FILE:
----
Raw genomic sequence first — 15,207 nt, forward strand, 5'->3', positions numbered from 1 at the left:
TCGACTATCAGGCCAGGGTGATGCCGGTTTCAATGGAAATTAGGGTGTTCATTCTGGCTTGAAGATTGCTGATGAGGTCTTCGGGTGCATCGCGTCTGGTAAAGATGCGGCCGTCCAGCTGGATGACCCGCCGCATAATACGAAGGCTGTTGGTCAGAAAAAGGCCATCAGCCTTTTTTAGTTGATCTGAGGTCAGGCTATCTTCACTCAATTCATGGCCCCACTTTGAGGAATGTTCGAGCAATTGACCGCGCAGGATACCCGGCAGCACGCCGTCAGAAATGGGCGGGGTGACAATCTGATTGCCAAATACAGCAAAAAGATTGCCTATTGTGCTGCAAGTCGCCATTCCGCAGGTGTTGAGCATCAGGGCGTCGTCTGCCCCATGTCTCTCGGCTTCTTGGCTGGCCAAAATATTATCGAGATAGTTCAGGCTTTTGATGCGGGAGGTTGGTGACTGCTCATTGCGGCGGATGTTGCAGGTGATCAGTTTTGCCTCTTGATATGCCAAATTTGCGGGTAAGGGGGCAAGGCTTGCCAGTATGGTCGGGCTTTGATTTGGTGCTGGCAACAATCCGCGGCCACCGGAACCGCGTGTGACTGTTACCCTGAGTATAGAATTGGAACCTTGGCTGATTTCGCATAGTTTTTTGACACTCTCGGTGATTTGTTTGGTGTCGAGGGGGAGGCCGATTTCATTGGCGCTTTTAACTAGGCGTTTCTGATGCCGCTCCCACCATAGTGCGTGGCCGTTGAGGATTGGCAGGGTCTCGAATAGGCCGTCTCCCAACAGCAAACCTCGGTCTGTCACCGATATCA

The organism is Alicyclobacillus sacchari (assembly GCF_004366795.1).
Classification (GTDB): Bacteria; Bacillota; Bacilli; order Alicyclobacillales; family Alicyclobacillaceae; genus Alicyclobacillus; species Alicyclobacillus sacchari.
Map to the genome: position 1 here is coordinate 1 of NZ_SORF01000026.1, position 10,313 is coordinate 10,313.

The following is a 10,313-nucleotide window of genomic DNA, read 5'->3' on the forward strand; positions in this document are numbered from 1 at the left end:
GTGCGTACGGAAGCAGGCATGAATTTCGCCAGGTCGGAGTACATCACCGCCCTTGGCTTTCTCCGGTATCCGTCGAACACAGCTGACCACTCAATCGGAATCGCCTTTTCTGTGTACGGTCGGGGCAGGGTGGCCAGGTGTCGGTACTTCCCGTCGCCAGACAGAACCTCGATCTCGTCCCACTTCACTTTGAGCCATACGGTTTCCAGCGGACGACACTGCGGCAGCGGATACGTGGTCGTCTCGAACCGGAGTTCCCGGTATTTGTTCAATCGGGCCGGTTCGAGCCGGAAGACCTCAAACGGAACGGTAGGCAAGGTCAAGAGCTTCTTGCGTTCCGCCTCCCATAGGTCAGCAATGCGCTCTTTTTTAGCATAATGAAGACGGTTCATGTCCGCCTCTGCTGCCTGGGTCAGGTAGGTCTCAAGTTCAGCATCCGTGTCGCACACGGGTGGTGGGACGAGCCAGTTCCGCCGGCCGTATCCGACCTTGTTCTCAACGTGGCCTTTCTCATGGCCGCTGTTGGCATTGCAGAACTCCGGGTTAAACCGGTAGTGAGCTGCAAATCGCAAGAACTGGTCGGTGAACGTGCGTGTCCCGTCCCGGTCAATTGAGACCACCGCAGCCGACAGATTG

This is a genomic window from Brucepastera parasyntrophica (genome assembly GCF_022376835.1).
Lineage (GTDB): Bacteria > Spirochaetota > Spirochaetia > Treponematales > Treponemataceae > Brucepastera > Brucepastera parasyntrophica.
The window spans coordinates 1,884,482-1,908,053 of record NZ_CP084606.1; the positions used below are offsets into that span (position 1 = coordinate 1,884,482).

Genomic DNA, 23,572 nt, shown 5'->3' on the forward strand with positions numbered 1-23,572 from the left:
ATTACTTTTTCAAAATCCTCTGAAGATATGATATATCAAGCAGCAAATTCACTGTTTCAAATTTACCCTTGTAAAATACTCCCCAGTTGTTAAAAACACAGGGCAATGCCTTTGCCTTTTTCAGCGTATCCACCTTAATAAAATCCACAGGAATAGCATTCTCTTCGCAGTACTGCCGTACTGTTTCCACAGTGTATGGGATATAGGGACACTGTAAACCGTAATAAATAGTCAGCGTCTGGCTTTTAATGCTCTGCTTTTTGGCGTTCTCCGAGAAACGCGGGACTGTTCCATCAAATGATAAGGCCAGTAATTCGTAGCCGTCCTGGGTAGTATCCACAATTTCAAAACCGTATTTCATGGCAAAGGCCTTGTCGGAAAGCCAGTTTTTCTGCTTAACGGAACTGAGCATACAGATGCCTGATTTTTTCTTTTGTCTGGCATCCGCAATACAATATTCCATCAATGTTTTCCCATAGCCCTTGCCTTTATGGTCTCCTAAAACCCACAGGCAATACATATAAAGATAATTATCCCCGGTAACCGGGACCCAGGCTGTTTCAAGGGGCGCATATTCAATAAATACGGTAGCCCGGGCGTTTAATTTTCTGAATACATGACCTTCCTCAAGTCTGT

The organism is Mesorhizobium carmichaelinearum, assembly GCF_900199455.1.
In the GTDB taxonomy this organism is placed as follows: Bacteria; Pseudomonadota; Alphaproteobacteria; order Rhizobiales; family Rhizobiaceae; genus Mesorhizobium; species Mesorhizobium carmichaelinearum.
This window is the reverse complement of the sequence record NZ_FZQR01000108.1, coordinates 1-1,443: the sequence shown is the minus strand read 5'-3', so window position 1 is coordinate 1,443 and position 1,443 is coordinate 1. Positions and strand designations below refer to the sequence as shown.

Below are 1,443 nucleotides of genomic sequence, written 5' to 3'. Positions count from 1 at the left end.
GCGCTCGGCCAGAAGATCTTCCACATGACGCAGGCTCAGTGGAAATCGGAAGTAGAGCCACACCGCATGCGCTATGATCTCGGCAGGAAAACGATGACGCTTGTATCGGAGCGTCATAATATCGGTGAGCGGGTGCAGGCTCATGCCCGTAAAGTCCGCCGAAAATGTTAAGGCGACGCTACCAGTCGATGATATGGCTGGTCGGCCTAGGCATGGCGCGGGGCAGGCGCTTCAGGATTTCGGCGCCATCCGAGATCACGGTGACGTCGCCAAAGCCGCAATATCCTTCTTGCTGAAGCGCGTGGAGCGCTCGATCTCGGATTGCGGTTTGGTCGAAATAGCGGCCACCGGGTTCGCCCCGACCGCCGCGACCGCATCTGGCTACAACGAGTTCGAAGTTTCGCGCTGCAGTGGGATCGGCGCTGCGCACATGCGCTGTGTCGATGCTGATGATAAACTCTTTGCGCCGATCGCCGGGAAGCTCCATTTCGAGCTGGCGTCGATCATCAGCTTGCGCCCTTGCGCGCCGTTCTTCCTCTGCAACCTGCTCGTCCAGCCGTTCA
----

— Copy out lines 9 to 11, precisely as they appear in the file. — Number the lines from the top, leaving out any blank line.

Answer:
Lineage (GTDB): Bacteria > Spirochaetota > Spirochaetia > Treponematales > Treponemataceae > Brucepastera > Brucepastera parasyntrophica.
The window spans coordinates 1,884,482-1,908,053 of record NZ_CP084606.1; the positions used below are offsets into that span (position 1 = coordinate 1,884,482).

Genomic DNA, 23,572 nt, shown 5'->3' on the forward strand with positions numbered 1-23,572 from the left: